- The ghetto poor thus develop cultural responses (e.g. the development of local drug economies)
- But this still points to a 'culture of poverty'

Social exclusion

- A shorthand term for what can happen when people/areas suffer from a combnation of linked powers
- E.g. unemployment, poor skills, low incomes, poor housing, high crime environments, bad health and family breakdown
- Focus on structual problems and notion of social exclusion as a 'process' seems to move away from victim blaming
- Tony Blair (2005): Stated that social exclusion is "more harmful to the individua" and "corrosive for society as a whole" than material poverty

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New policies for 'Broken Britain' from conservativ

- Government believes that we need to encourage responsibility and fairness in the welfare system
- Means:

1) Providing help for those who cannot work
2) Training/targeted support for those looking for work
3) Sanctions for those who turn down reasonable offers of work/training

- Want to ensure that receipt of benefits for those able to work is conditional on their willingness to work
- Will re-assess all current claimants of Incapacity Benefit for their readiness to work
- Will investigate how to simplify the benefit system in order to improve incentives to work

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'Poor work' in Middlesborough study

MacDonald & Marsh

- 'Willowdene' has all the key markers of the underclass status
- But respondents have very 'normal' values in relation both to work and to family
- Very strong commitment to work despite enormous difficulties attached to finding/keeping work, pay levels, conditions of employment, and relations with employments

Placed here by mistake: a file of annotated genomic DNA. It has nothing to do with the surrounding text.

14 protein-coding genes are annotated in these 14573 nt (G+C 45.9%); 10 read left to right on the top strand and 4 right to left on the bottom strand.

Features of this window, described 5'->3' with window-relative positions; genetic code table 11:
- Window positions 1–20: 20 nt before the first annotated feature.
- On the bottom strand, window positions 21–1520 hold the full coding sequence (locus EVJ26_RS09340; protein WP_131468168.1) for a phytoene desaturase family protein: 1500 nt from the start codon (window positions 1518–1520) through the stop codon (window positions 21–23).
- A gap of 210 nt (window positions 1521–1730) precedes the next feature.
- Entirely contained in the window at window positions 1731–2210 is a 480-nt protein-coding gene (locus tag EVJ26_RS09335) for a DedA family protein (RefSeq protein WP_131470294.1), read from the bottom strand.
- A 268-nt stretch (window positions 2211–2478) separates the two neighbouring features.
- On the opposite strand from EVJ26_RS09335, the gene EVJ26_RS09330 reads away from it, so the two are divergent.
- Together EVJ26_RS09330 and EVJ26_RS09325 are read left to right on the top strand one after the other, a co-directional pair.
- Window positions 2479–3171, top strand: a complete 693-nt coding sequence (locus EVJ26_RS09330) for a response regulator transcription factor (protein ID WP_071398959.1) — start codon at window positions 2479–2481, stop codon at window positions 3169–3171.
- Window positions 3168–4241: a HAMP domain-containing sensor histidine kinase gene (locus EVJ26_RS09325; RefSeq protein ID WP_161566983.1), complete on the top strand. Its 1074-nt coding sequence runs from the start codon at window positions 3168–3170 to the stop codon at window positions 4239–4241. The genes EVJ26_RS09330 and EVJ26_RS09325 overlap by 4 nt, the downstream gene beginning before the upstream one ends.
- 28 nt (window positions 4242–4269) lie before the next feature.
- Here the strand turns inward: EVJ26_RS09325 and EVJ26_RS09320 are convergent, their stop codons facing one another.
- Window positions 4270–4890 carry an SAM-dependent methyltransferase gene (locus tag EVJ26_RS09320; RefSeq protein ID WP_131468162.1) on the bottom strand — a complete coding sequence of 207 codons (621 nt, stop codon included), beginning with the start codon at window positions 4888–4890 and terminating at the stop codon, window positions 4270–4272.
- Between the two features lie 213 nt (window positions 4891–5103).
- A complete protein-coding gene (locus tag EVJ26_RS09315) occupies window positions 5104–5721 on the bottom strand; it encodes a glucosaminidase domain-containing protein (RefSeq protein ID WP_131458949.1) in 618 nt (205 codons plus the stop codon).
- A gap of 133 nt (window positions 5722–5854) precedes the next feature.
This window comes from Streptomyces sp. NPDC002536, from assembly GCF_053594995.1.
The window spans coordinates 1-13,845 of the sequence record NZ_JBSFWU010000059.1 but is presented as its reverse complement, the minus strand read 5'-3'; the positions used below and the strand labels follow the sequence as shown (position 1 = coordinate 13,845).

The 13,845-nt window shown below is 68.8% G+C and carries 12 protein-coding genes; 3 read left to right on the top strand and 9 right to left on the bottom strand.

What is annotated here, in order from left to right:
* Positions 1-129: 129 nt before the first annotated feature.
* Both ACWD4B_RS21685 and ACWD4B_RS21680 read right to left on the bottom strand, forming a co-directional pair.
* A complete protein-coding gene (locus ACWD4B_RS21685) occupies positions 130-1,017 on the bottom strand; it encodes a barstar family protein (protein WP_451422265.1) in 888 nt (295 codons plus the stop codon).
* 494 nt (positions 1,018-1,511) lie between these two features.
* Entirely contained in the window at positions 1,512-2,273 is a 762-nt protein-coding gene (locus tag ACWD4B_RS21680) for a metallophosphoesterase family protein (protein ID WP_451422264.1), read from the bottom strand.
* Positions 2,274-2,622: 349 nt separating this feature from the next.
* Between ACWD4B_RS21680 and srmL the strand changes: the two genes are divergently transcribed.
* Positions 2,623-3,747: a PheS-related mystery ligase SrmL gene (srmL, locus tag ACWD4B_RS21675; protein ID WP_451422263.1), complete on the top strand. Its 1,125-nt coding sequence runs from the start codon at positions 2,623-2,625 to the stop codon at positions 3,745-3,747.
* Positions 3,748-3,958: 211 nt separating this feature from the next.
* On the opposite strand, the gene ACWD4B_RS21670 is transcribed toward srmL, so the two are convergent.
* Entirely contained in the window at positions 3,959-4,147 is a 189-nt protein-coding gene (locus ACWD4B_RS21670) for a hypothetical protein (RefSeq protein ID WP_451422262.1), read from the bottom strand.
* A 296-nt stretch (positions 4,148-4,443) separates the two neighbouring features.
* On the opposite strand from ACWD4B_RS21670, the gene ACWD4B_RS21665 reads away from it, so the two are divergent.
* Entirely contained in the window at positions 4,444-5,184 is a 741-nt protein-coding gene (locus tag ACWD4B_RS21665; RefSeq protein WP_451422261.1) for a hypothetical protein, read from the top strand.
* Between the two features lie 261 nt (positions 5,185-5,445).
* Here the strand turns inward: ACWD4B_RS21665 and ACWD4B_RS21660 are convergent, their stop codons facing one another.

- Getting and keeping of jobs was a driving force, "irrespective of pay and conditions"
 - Reasons included:

1) Enjoying working- something to do, meet new people
2) Would be embarassed going to the 'dole office'
3) Don't like the idea of a lazy life
4) Wanting to support family
5) So their children can feel proud of them and have nice things

Getting by in poor neighbourhoods

- Social capital is crucial for M&M's respondents in many spheres
- E.g. getting jobs, being a young mother (childcare, advice/support, a positive sense of identity)
- Generally 'getting by'
- "If you're stuck, someone will help you" (e.g. neighbours, lending money)

Forrest & Kearns: Close family ties, mutual aid and voluntarism are often strong features of poor areas. They help people "cope with poverty, unemployment and wider processes of social exclusion."

'Getting on'
- MadConald et al. (2005): People might not leave poor neighbourhoods due to familarity with the place, strong inclusion, supportive family/social networks, meant that most saw no reason to leave Willowdene  

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+ Neighbourhoods for poorer people often serve as 'bonding'social capital that allows people to 'get by' (Kearns & Parkinson, 2001)

+ Notion of an underclass diverts attention from government culpability, presenting 'public issues' of policy failure as 'personal issues' (Craine, 1997)